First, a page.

Neurodiagnostics is the study and recording of activity in the brain and nervous system to determine if they are functioning correctly. St. Mary's Neurodiagnostics Department assists physicians in the diagnosis of conditions including epilepsy, vascular disease, multiple sclerosis, movement disorders, head trauma and many more. All studies are performed by Registered Technologists.
An EEG records the electrical activity of the brain. Sensitive monitoring equipment records the activity through electrodes placed on the patient's scalp. EEGs assist physicians in the diagnosis of a variety of neurological problems from headaches and dizziness to seizure disorders, strokes, and degenerative brain disease. The EEG is also used to look for organic causes of psychiatric symptoms and disabilities in children and to determine irreversible brain death.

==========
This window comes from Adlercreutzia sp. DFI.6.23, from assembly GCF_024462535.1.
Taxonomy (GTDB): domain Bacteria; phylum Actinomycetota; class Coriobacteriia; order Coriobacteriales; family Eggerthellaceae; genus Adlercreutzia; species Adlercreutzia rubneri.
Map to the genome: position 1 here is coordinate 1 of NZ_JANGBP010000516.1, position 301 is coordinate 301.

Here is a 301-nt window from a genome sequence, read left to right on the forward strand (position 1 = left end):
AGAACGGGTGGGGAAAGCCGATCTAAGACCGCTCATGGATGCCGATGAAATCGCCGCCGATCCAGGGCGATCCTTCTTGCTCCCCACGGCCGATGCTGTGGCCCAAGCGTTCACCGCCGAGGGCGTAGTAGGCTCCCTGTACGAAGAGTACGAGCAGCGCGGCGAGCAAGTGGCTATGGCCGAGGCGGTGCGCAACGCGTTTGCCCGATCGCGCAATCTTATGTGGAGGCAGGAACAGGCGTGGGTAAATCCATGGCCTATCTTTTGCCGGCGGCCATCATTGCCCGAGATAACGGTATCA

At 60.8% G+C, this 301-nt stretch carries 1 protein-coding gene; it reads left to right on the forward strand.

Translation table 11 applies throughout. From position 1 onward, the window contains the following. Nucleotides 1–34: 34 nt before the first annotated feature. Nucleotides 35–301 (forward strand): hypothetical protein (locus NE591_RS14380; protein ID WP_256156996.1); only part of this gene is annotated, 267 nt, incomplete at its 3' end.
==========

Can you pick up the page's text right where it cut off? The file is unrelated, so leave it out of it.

Evoked Potential (EP)
The EP records electrical activity from the brain, spinal nerves, or sensory receptors as they respond to stimulation introduced as part of the test. How long the response takes helps evaluate a number of different problems, including spinal cord injuries and hearing loss.
St. Mary's Neurodiagnostics Department monitors patients during some types of surgery, giving the surgeon additional information about brain and nerve function during the operation. Evoked potential and electromyography monitoring may be used during neurosurgery or orthopedic surgery, to help evaluate the nerve pathways of the area being operated on.
Diagnosing Sleep Disorders
Polysomnographic technologists use a combination of neurodiagnostic and physiological techniques to monitor a patient's sleep during a night in St. Mary's Sleep Lab. Recording and studying brain and nerve activity, breathing patterns, and all other body activity help physicians diagnose and treat sleep disorders such as insomnia, sleep apnea, restless leg syndrome, and narcolepsy. For more information: St. Mary's Sleep Lab.
Newborn Hearing Screening
The Neurodiagnostic Department tests the hearing of every baby born at St. Mary's Hospital. Auditory pathway studies help identify hearing problems early.